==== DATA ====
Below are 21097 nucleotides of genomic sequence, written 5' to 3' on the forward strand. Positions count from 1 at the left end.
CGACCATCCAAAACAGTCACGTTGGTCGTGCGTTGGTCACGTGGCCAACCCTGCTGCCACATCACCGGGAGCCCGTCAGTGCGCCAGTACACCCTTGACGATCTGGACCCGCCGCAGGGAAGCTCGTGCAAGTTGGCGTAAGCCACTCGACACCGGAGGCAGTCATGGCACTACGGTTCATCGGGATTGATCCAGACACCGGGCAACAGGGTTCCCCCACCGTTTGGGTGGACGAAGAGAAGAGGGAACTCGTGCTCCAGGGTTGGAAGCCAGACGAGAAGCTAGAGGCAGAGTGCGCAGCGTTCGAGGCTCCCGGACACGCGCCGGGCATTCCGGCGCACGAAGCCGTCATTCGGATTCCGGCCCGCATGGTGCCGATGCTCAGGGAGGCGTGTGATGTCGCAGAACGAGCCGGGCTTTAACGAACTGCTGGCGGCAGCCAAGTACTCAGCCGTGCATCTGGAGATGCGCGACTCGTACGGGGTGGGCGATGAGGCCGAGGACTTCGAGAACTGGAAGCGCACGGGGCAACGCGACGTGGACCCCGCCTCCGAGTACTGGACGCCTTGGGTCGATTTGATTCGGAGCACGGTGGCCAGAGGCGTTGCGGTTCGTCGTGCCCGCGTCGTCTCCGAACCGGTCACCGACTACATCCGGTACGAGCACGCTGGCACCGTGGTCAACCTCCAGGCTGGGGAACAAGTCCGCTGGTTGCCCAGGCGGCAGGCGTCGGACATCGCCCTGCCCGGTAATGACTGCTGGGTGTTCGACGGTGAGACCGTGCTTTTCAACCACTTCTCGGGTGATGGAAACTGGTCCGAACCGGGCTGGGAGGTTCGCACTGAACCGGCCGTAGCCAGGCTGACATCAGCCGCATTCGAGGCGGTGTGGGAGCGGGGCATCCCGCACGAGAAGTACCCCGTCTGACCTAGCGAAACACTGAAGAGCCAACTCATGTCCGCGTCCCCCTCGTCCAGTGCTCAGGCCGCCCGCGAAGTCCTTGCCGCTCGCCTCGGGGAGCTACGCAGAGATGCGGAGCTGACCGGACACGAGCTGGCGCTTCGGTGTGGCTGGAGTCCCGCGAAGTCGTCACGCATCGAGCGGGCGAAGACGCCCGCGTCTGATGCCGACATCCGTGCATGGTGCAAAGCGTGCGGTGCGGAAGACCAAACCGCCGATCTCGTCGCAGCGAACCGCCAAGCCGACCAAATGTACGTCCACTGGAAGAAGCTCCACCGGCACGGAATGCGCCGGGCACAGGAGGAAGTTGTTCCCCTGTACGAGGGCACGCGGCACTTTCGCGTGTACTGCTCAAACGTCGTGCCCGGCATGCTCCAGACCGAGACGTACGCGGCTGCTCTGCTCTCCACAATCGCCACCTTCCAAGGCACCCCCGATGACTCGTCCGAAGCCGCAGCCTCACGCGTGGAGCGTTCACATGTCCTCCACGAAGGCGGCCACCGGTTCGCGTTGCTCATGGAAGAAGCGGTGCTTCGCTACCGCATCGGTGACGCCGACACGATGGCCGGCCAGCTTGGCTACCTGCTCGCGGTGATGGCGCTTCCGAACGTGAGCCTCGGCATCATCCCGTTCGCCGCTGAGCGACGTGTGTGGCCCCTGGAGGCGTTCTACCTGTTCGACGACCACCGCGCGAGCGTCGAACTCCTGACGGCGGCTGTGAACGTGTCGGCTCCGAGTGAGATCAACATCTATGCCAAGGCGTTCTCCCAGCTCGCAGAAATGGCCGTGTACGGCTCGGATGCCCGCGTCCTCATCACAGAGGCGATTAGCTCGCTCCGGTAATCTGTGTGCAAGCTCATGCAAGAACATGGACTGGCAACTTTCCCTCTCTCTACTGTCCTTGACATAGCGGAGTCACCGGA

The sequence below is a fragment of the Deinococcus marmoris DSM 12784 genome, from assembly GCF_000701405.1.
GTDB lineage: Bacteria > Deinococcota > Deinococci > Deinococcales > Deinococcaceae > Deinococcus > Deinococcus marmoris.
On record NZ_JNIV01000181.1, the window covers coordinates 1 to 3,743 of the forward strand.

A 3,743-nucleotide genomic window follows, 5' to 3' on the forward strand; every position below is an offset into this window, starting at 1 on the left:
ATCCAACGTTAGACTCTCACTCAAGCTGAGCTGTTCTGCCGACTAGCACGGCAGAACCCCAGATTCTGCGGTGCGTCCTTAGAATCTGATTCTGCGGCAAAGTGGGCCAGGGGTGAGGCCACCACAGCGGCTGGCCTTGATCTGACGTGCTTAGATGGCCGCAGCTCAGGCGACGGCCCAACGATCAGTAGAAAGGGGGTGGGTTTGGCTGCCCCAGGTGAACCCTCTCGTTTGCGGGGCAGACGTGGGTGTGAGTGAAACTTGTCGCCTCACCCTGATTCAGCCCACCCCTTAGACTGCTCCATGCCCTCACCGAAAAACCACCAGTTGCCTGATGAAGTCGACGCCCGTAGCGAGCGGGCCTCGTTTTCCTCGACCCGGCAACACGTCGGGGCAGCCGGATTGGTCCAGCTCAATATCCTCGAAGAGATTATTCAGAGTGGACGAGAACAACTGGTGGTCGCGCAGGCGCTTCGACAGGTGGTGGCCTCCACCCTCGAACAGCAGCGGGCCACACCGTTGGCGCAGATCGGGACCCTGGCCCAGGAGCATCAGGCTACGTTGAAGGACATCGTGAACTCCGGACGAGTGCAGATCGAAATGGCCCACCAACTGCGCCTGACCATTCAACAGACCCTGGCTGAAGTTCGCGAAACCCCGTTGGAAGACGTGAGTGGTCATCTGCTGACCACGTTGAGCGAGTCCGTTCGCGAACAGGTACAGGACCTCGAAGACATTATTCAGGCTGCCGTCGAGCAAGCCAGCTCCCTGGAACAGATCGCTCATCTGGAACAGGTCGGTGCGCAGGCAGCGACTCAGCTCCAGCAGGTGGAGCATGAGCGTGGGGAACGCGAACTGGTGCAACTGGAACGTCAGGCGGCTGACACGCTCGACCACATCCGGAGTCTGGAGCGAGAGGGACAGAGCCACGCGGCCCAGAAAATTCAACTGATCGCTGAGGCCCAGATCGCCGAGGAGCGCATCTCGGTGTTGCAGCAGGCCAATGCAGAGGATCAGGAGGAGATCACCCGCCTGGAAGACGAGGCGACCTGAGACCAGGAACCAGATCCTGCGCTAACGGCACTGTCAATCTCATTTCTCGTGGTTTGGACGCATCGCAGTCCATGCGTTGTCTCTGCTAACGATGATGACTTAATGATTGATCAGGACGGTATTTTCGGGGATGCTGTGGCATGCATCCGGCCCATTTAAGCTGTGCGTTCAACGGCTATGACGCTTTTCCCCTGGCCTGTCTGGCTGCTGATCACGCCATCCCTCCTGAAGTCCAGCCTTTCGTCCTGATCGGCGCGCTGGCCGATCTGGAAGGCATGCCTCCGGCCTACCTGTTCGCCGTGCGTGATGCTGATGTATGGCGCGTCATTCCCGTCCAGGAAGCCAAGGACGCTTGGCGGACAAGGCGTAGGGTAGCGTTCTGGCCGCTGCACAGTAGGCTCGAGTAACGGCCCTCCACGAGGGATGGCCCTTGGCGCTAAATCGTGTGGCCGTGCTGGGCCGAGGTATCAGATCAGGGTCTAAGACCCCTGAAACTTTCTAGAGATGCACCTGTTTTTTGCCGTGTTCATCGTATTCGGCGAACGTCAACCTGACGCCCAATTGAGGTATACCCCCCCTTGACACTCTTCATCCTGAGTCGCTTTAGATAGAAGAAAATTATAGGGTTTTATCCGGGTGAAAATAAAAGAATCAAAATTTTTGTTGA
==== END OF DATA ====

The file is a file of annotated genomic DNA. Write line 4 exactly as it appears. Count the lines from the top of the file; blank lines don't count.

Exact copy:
GTDB lineage: Bacteria > Deinococcota > Deinococci > Deinococcales > Deinococcaceae > Deinococcus > Deinococcus marmoris.